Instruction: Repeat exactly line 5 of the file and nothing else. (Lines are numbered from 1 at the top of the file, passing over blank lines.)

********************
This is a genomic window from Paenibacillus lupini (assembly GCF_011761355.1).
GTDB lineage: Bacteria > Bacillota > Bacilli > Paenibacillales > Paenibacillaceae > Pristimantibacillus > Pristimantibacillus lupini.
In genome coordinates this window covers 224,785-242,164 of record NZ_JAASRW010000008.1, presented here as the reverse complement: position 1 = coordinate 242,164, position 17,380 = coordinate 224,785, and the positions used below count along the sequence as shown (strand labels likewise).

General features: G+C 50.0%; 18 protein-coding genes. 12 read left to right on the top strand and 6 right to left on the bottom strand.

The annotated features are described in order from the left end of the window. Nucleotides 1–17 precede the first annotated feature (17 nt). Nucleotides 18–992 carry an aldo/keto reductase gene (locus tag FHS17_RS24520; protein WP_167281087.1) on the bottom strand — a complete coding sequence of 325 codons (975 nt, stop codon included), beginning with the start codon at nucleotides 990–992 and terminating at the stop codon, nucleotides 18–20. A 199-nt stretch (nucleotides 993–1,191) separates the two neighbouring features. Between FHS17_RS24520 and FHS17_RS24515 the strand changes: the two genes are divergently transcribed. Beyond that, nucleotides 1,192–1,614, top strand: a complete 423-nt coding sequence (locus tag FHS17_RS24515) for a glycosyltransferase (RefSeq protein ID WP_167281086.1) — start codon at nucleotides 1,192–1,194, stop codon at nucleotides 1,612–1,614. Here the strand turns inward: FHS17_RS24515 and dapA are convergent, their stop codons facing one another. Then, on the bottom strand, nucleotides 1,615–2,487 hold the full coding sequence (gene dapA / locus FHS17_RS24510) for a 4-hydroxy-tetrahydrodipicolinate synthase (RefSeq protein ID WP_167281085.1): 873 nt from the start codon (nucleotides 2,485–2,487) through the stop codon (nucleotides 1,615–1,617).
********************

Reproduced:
The annotated features are described in order from the left end of the window. Nucleotides 1–17 precede the first annotated feature (17 nt). Nucleotides 18–992 carry an aldo/keto reductase gene (locus tag FHS17_RS24520; protein WP_167281087.1) on the bottom strand — a complete coding sequence of 325 codons (975 nt, stop codon included), beginning with the start codon at nucleotides 990–992 and terminating at the stop codon, nucleotides 18–20. A 199-nt stretch (nucleotides 993–1,191) separates the two neighbouring features. Between FHS17_RS24520 and FHS17_RS24515 the strand changes: the two genes are divergently transcribed. Beyond that, nucleotides 1,192–1,614, top strand: a complete 423-nt coding sequence (locus tag FHS17_RS24515) for a glycosyltransferase (RefSeq protein ID WP_167281086.1) — start codon at nucleotides 1,192–1,194, stop codon at nucleotides 1,612–1,614. Here the strand turns inward: FHS17_RS24515 and dapA are convergent, their stop codons facing one another. Then, on the bottom strand, nucleotides 1,615–2,487 hold the full coding sequence (gene dapA / locus FHS17_RS24510) for a 4-hydroxy-tetrahydrodipicolinate synthase (RefSeq protein ID WP_167281085.1): 873 nt from the start codon (nucleotides 2,485–2,487) through the stop codon (nucleotides 1,615–1,617).